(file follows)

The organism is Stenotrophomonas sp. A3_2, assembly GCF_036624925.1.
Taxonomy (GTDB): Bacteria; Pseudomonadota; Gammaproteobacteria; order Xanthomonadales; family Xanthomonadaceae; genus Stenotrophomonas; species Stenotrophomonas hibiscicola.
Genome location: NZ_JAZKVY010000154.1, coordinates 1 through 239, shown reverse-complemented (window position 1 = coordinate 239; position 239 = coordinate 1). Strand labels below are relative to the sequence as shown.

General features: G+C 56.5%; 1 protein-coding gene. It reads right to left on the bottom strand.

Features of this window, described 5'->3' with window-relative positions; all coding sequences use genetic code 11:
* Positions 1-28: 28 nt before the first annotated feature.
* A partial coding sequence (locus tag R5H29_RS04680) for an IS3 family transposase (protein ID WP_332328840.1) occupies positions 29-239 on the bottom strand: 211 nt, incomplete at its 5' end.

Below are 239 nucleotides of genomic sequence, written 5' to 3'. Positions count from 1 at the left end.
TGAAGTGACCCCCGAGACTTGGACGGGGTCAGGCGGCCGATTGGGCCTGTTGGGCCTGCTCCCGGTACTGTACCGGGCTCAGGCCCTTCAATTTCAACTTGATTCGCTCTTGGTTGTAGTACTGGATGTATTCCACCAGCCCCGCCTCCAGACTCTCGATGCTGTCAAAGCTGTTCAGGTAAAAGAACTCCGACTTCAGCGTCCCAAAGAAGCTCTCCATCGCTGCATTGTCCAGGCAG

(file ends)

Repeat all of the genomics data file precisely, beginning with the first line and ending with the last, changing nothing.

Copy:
The organism is Stenotrophomonas sp. A3_2, assembly GCF_036624925.1.
Taxonomy (GTDB): Bacteria; Pseudomonadota; Gammaproteobacteria; order Xanthomonadales; family Xanthomonadaceae; genus Stenotrophomonas; species Stenotrophomonas hibiscicola.
Genome location: NZ_JAZKVY010000154.1, coordinates 1 through 239, shown reverse-complemented (window position 1 = coordinate 239; position 239 = coordinate 1). Strand labels below are relative to the sequence as shown.

General features: G+C 56.5%; 1 protein-coding gene. It reads right to left on the bottom strand.

Features of this window, described 5'->3' with window-relative positions; all coding sequences use genetic code 11:
* Positions 1-28: 28 nt before the first annotated feature.
* A partial coding sequence (locus tag R5H29_RS04680) for an IS3 family transposase (protein ID WP_332328840.1) occupies positions 29-239 on the bottom strand: 211 nt, incomplete at its 5' end.

Below are 239 nucleotides of genomic sequence, written 5' to 3'. Positions count from 1 at the left end.
TGAAGTGACCCCCGAGACTTGGACGGGGTCAGGCGGCCGATTGGGCCTGTTGGGCCTGCTCCCGGTACTGTACCGGGCTCAGGCCCTTCAATTTCAACTTGATTCGCTCTTGGTTGTAGTACTGGATGTATTCCACCAGCCCCGCCTCCAGACTCTCGATGCTGTCAAAGCTGTTCAGGTAAAAGAACTCCGACTTCAGCGTCCCAAAGAAGCTCTCCATCGCTGCATTGTCCAGGCAG